CaltechAUTHORS
  A Caltech Library Service

Quantifying the impact of aerosol scattering on the retrieval of methane from airborne remote sensing measurements

Huang, Yunxia and Natraj, Vijay and Zeng, Zhao-Cheng and Kopparla, Pushkar and Yung, Yuk L. (2020) Quantifying the impact of aerosol scattering on the retrieval of methane from airborne remote sensing measurements. Atmospheric Measurement Techniques, 13 (12). pp. 6755-6769. ISSN 1867-8548. https://resolver.caltech.edu/CaltechAUTHORS:20210107-110632015

[img] PDF - Published Version
Creative Commons Attribution.

2093Kb

Use this Persistent URL to link to this item: https://resolver.caltech.edu/CaltechAUTHORS:20210107-110632015

Abstract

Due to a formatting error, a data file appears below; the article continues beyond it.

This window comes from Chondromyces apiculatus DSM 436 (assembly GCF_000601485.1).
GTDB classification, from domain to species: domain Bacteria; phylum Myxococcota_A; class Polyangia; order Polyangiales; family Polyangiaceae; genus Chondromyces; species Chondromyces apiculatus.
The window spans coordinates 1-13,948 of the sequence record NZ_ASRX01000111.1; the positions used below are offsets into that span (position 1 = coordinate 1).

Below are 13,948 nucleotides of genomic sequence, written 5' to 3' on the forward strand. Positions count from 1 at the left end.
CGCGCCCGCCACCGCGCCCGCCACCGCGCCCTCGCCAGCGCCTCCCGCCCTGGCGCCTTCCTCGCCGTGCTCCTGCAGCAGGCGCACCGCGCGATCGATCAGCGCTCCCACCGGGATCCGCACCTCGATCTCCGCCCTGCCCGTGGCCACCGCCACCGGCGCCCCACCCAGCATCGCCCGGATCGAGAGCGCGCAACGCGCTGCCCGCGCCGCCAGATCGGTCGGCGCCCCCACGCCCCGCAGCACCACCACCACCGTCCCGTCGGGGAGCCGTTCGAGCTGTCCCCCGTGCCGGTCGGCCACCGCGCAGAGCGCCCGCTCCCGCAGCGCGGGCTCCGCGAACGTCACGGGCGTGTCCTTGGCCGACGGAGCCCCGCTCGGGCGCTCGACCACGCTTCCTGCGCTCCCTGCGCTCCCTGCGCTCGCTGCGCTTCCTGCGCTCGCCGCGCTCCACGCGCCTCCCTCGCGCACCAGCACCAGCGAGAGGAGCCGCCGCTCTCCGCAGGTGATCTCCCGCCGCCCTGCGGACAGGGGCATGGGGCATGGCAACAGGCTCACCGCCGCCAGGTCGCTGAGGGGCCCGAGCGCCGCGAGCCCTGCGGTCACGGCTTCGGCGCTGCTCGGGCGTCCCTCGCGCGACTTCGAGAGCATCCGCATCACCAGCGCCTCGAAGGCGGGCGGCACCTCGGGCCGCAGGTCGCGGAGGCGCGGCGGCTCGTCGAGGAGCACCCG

As a greenhouse gas with strong global warming potential, atmospheric methane (CH₄) emissions have attracted a great deal of attention. Although remote sensing measurements can provide information about CH₄ sources and emissions, accurate retrieval is challenging due to the influence of atmospheric aerosol scattering. In this study, imaging spectroscopic measurements from the Airborne Visible/Infrared Imaging Spectrometer – Next Generation (AVIRIS-NG) in the shortwave infrared are used to compare two retrieval techniques – the traditional matched filter (MF) method and the optimal estimation (OE) method, which is a popular approach for trace gas retrievals. Using a numerically efficient radiative transfer model with an exact single-scattering component and a two-stream multiple-scattering component, we also simulate AVIRIS-NG measurements for different scenarios and quantify the impact of aerosol scattering in the two retrieval schemes by including aerosols in the simulations but not in the retrievals. The presence of aerosols causes an underestimation of CH₄ in both the MF and OE retrievals; the biases increase with increasing surface albedo and aerosol optical depth (AOD). Aerosol types with high single-scattering albedo and low asymmetry parameter (such as water-soluble aerosols) induce large biases in the retrieval. When scattering effects are neglected, the MF method exhibits lower fractional retrieval bias compared to the OE method at high CH₄ concentrations (2–5 times typical background values) and is suitable for detecting strong CH₄ emissions. For an AOD value of 0.3, the fractional biases of the MF retrievals are between 1.3 % and 4.5 %, while the corresponding values for OE retrievals are in the 2.8 %–5.6 % range. On the other hand, the OE method is an optimal technique for diffuse sources (<1.5 times typical background values), showing up to 5 times smaller fractional retrieval bias (8.6 %) than the MF method (42.6 %) for the same AOD scenario. However, when aerosol scattering is significant, the OE method is superior since it provides a means to reduce biases by simultaneously retrieving AOD, surface albedo, and CH₄. The results indicate that, while the MF method is good for plume detection, the OE method should be employed to quantify CH₄ concentrations, especially in the presence of aerosol scattering.